Tag Archives: Morale

Visionary Leadership in a Bad Economy

The economy has always played a large role in business, and in its current state it is highlighting a major concern across the board – the lack of Visionary Leadership.  Unfortunately, too many companies are managing their business to maintain margins instead of using this time to develop opportunities to grow once the financial issues work themselves out, if not sooner.

Companies, communities, organizations, etc., have always been governed by the feeling that if you are not growing, then you are shrinking.  There really is no room for standing still or battening down the hatches.  We see this in business, politics, sports and more, yet it is maddening to see it happen again and again.  It does not mean that entities should spend, spend, spend in the hopes of a turnaround.  It does mean that leadership should push for development of product, communications, strategy, distribution and even worker advancement.

A friend reminded me how Wrigley Chewing Gum was not produced during WWII due to its factories being used for military production, yet they continued to market the gum throughout the war.  Upon the war’s completion, sales of the gum went through the roof due to awareness from efforts when the product wasn’t even available!

Of course, that’s somewhat of an extreme example, but the basics are absolutely relevant – don’t miss the opportunity to build toward the future now.  If there are things that need to be completed for your business now to ensure success in the future, why wait 90 days to commence planning for growth programs that can be implemented once cash-flow stabilizes?  If you wait, you’re that many months behind in your ability to capitalize on opportunities.

There’s a few other major keys or benefits (other than increasing the bottom line) to solid leadership and no stagnation:

  • Team Morale – If production is down, the opportunity to use staff resources to research and develop future opportunites leverages capital and builds enthusiasm for the future.  It’s human nature for people to grow worried about possible layoffs, but providing a goal of the future keeps things moving forward and best prepares the company for the upturn.
  • Resource Management – The above practice also allows for employees to exhibit or develop their skills in a growth capacity.  Where management might not see team growth opportunities when the company is resting on its laurels – the challenge for innovation and growth really allows people to shine – if they want to…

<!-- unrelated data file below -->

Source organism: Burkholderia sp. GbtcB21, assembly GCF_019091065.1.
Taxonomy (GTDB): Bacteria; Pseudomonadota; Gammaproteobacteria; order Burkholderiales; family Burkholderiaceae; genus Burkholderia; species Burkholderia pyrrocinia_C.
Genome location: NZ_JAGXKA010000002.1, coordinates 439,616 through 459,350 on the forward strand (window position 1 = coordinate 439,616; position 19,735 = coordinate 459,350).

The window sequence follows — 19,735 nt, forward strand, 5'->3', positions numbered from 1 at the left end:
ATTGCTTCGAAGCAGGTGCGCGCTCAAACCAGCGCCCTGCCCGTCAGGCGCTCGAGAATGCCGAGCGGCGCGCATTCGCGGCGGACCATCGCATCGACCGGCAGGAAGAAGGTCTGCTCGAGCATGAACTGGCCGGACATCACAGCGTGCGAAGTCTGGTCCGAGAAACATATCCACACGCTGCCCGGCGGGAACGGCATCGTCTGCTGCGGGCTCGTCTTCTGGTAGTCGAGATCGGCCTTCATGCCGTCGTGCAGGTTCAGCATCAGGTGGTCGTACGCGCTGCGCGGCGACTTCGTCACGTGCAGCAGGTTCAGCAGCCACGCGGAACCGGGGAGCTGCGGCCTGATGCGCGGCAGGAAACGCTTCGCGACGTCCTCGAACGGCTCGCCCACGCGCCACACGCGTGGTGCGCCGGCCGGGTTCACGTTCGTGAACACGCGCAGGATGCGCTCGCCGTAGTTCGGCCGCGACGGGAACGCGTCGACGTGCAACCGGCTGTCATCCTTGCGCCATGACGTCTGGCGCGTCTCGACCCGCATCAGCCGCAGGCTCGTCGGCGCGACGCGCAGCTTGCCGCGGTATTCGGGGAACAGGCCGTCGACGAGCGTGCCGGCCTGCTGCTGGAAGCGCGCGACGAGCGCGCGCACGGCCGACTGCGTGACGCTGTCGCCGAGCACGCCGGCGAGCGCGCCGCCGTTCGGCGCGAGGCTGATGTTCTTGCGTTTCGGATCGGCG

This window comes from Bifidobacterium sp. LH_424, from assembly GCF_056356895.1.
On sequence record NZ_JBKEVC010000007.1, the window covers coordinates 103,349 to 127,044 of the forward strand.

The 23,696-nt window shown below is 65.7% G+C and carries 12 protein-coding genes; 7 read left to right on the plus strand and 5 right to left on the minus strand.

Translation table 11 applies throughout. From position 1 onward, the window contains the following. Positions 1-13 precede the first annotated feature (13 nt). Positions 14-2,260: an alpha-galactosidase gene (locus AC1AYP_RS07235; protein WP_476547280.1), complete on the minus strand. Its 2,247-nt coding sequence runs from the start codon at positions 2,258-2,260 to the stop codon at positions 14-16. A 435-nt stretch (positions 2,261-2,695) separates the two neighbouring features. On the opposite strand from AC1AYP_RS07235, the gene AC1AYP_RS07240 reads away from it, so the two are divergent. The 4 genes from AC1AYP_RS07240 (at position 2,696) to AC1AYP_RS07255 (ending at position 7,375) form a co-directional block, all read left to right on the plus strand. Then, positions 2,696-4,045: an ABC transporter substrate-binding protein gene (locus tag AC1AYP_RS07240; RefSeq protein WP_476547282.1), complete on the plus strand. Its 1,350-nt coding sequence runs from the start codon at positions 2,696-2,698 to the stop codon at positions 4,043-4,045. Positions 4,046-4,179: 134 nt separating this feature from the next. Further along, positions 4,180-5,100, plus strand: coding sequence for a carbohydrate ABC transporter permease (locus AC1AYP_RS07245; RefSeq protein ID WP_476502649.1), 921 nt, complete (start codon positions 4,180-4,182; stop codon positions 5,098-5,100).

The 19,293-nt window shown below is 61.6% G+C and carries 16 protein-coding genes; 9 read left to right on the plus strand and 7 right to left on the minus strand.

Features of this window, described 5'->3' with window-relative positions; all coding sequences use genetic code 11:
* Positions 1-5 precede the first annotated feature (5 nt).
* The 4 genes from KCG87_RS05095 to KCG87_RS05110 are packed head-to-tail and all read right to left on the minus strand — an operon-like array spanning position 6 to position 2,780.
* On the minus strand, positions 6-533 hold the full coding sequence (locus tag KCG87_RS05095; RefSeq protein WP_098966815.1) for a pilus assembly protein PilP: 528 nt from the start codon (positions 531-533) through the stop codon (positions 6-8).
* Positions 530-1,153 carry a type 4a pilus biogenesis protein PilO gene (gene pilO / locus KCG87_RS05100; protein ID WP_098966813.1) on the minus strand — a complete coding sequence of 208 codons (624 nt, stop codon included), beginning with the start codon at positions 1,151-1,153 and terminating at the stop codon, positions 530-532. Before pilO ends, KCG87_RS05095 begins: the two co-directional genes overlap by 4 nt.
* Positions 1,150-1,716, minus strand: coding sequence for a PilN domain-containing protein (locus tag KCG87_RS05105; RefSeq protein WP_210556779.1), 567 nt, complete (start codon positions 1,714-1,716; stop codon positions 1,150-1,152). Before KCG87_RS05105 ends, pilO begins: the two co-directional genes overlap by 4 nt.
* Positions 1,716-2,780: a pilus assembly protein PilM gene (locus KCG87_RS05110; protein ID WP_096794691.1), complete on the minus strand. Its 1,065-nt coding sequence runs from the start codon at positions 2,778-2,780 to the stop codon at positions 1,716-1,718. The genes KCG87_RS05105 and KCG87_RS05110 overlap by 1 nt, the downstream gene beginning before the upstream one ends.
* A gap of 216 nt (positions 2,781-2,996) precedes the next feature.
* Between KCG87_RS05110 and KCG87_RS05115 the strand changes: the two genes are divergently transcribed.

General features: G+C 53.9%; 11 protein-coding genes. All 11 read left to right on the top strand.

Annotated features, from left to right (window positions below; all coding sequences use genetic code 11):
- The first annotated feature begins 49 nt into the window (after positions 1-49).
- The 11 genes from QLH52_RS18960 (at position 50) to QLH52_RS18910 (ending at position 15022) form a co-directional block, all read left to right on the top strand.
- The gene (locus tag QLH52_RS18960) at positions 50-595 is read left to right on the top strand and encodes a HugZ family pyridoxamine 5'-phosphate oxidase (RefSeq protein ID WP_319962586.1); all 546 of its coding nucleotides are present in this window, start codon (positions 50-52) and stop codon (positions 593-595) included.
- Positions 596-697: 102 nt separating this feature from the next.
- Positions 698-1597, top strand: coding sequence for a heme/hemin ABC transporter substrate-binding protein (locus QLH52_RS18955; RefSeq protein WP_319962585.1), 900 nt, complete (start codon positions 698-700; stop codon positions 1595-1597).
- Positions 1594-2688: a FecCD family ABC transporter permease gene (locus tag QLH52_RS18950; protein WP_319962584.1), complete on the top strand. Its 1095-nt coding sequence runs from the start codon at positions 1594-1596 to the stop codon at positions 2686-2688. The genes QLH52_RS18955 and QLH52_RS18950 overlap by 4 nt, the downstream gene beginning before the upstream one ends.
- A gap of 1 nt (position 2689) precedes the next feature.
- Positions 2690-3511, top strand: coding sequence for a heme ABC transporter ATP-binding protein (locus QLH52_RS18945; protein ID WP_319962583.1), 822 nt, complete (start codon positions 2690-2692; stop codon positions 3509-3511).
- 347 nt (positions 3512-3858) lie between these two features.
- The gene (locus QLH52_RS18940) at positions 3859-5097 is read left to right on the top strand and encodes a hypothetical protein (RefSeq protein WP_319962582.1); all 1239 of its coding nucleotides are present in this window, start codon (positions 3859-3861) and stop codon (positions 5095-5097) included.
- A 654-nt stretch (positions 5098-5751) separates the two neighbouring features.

• Positive Trust – Too often, upper management will use fear as a way to motivate.  Some will even say that the employees don’t want to know the truth if it is dire.  The opposite is the case in both instances.  By being open about any situation that could affect staff numbers or output, it removes the opportunity for rumors.  If done right, it can challenge teams to come up with solutions that will be heard by upper management. No matter how strong upper management is, they might not have been in the trenches for a long time – if at all.  The ones in the trenches often have golden nuggets of opportunity to share if they are allowed to.  If an employee is going to listen to the truth, be welcomed to participate in the turnaround and decide to not step up or leave, they probably weren’t part of your growth plans to begin with.  Again, its human nature to want to do the safe thing and stay put, but it is also human nature for most people to derive joy and pride from being a part of something bigger.  Don’t cut them out of the solution decision making or assume they can’t handle the truth.
  • The Yes Test – If too many people are looking to only offer what leadership wants to hear – more often than not – it’s wrong.  Good decisions and growth come from honest discussion.  It means that opposing views can be presented if relevant and nobody at the table feels that they must agree for fear of getting the axe.  Granted, all out dissention is probably not the best thing, but you wouldn’t have hired the team you did without feeling they can best represent the company’s goals.  Don’t make the mistake of creating an environment of yesses.
  • You don’t know it all – The best managers have been open to ideas other than their own and then worked the best ideas into the companies’ actions.  Those who think they know it all and don’t trust those around htem will undoubtedly sink the ship.
  • There is never an option to stop motivating.  Again, human nature demands it.  It is not always best to lead by example – because that example can be missed.  Leading requires clear communication and consistency so that the ship can maintain its, hopefully growning, trajectory.

The list could go on.  Ultimately, the opportunity for growth does not require taking unnatural risks.  Sometimes, it requires you to take no risks at all – just proper management of existing resources.  Don’t just look to cut for the sake of cutting – you’ll probably cut your nose of to spite your face.

Take the opportunity to be visionary.  There’s far too many positives that come from it.